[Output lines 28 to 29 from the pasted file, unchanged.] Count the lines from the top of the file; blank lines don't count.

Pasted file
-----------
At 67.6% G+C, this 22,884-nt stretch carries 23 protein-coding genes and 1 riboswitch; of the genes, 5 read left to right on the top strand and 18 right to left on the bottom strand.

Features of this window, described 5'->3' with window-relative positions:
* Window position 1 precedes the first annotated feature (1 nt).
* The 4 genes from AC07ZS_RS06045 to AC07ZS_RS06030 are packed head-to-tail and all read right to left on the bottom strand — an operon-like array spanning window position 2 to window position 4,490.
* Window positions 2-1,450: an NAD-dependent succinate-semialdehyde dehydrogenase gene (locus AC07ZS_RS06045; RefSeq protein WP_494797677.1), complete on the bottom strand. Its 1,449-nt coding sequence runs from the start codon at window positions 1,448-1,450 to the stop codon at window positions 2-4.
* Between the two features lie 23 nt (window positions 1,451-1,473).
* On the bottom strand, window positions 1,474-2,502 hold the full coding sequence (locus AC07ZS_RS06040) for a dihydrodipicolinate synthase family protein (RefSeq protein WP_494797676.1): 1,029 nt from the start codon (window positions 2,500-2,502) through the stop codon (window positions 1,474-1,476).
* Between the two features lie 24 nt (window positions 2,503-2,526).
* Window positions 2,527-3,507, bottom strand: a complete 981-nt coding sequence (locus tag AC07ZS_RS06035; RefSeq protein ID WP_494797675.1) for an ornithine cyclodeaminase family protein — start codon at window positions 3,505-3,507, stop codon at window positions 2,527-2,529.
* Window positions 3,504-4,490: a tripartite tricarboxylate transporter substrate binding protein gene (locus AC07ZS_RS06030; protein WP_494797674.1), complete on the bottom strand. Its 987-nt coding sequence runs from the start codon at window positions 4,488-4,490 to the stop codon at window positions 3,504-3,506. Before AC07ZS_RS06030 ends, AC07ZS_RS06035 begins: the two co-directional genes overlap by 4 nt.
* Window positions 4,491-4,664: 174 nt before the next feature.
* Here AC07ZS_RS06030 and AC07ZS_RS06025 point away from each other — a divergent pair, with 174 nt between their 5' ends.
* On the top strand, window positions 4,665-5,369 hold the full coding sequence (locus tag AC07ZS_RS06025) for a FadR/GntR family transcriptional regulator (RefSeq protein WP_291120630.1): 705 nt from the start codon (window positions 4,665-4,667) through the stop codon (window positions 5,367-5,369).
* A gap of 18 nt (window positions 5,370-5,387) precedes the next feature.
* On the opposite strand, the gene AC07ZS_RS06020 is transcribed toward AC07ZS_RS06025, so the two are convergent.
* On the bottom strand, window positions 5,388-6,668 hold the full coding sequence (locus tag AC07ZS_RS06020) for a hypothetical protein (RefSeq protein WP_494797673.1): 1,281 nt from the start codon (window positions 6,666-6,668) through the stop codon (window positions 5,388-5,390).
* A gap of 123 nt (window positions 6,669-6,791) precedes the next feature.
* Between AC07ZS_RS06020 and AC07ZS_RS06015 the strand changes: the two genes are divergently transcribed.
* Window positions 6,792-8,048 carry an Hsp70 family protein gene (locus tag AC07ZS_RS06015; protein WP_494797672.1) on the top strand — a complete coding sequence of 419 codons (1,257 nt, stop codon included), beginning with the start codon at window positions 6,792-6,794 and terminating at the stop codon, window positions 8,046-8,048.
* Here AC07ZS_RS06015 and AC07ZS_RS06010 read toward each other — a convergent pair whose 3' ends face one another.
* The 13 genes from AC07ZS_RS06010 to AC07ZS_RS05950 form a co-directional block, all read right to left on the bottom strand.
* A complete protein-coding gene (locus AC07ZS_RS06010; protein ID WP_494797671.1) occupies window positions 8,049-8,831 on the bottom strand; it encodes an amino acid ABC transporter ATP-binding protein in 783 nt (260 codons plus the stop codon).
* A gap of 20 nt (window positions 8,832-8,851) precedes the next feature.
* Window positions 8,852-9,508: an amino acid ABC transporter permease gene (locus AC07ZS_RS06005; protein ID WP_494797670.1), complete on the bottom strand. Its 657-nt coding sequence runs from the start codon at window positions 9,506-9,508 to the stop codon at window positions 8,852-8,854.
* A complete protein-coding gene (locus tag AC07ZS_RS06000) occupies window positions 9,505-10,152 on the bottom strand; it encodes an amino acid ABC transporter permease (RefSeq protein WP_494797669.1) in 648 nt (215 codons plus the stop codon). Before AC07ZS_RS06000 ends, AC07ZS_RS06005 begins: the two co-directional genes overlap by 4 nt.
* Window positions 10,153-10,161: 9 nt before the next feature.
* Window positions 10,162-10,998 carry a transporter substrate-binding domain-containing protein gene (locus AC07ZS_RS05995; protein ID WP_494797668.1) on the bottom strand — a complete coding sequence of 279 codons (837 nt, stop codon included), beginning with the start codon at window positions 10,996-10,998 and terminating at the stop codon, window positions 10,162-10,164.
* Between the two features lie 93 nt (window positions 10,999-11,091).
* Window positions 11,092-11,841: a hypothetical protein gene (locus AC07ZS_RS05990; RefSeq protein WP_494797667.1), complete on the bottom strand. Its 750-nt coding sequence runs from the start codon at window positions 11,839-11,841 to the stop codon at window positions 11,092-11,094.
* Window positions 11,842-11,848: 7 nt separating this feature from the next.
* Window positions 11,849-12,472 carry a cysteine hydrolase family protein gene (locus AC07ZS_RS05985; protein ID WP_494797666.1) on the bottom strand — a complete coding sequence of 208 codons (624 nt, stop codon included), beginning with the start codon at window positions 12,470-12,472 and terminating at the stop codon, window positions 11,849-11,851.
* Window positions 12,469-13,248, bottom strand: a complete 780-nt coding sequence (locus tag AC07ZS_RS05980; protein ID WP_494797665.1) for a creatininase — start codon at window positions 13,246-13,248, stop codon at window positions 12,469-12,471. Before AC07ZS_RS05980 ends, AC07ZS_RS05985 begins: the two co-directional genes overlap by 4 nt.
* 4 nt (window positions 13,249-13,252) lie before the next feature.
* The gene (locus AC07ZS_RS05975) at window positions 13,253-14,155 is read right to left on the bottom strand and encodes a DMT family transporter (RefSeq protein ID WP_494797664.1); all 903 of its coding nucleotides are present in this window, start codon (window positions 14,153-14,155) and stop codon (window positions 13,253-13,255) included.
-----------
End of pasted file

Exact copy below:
* Between the two features lie 93 nt (window positions 10,999-11,091).
* Window positions 11,092-11,841: a hypothetical protein gene (locus AC07ZS_RS05990; RefSeq protein WP_494797667.1), complete on the bottom strand. Its 750-nt coding sequence runs from the start codon at window positions 11,839-11,841 to the stop codon at window positions 11,092-11,094.